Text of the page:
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Sunday, September 16, 2001

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Sports schedules in sub-continent may go haywire

By S. Thyagarajan

CHENNAI, SEPT. 15. Sports schedules in the sub-continent are bound to be disrupted as a result of the devastation in New York and Washington. While an official announcement on the postponement of the Afro-Asian Games is awaited there is genuine concern over the two important events in Pakistan - the South Asian Federation Games next month and the Champions Trophy at Lahore from November 3 to 11.

It is incomprehensible why an element of uncertainty is consciously injected into the decision regarding the Afro- Asian Games. The Prime Minister's address to the nation on Friday was clear as crystal, even if the Indian Olympic Association does not take note of the concern expressed by the Cabinet Committee of Security, expressly mentioning the difficulties in managing the Games involving two major continents, featuring as many as 80-odd countries.

Even assuming that the IOA and its President, Mr.Suresh Kalmadi are keen to keep the hopes alive seeking a meeting with the Prime Minister - the same mode was adopted when the Sports Minister, Ms.Uma Bharti made her views known on the Afro-Asian Games sometime ago - the economic hardships which the Prime Minister referred to as confronting the country must be weighed.

The question, and logically too, is whether the nation can afford to cough up no less than Rs.150 crores for a nine-day extravaganza that is unlikely to benefit neither India nor any other country taking part in the event. The list announced for various disciplines by the participating units clearly conveys a note of indifference to the concept by countries like China, South Korea, Japan and other African nations.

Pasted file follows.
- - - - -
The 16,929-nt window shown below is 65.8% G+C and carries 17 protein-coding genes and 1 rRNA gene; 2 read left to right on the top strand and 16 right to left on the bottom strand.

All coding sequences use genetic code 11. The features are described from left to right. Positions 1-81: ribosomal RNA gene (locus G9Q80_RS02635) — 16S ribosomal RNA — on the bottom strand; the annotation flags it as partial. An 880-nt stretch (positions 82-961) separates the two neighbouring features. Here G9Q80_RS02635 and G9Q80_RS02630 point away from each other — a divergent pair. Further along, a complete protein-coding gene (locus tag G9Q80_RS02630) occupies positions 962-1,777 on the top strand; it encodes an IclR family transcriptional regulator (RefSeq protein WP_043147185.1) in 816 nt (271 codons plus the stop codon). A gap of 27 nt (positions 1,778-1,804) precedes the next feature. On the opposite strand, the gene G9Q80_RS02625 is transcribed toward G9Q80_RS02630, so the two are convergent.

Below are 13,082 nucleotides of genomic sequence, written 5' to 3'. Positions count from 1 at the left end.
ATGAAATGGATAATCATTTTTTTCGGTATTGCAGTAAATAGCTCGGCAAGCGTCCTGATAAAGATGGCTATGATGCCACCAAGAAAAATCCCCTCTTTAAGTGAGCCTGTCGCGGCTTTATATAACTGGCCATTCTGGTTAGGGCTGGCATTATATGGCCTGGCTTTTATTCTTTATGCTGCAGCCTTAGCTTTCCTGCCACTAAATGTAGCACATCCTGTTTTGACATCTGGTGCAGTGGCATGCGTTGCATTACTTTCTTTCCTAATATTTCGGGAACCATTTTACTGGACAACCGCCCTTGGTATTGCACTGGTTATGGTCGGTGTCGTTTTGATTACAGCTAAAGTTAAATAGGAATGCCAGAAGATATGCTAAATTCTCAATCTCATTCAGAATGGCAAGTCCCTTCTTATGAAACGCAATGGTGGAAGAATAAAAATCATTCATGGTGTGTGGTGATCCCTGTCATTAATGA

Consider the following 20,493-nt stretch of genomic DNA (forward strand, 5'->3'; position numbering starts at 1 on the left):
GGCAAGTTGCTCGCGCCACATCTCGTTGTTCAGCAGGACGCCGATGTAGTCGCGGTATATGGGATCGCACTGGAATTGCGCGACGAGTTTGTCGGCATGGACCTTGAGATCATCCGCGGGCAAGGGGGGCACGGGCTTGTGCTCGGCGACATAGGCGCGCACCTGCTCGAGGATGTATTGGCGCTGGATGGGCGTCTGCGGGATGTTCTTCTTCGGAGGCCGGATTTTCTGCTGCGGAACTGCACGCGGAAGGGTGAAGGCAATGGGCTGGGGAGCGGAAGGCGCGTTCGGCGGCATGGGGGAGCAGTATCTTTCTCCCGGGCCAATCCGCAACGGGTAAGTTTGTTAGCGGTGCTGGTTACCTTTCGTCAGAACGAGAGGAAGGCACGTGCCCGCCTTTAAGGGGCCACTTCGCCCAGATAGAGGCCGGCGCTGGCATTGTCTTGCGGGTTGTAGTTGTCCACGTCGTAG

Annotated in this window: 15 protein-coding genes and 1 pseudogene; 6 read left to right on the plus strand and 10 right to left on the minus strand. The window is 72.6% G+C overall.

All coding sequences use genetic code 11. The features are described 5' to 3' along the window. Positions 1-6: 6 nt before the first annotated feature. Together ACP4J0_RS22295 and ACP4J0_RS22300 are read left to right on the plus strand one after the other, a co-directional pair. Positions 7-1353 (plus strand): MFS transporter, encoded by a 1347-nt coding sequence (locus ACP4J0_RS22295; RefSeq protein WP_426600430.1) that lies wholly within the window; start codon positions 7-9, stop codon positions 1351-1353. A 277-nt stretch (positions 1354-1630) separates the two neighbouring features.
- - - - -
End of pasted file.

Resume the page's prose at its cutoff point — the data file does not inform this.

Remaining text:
What is of paramount importance more than the quality of competition is the security aspect. The assessment at this point is that Asia may become a theatre of armed conflict with Pakistan and India feeling the impact in the region.

It is also debatable how many countries in Africa and Asia will risk their competitors in an environment, where safety is likely to be under threat. Some of the listed countries pulling out is not ruled out although there is no official reaction to the news of likely cancellation of the Afro-Asian Games.

AAG appears jinxed

No sporting event seems to be more jinxed than the Afro-Asian Games. In the limbo for a decade, this grandiose idea has been revived without a proper evaluation of the likely benefit that might accrue to the nation's sportsmen and women.

Votaries toeing the IOA line may project the event as an instrument to enhancing the infrastructural facilities in and around New Delhi after the Asian Games in 1982. Possibly, the move was also to include the bid for the 2006 Asian Games, but it ended in a fiasco, with India not getting the support of more than two countries. Eventually, Qatar won the bid. Little is being said of the expenditure - assumed as enormous in terms of foreign exchange - incurred in launching the campaign for the Asiad during the Sydney Olympics.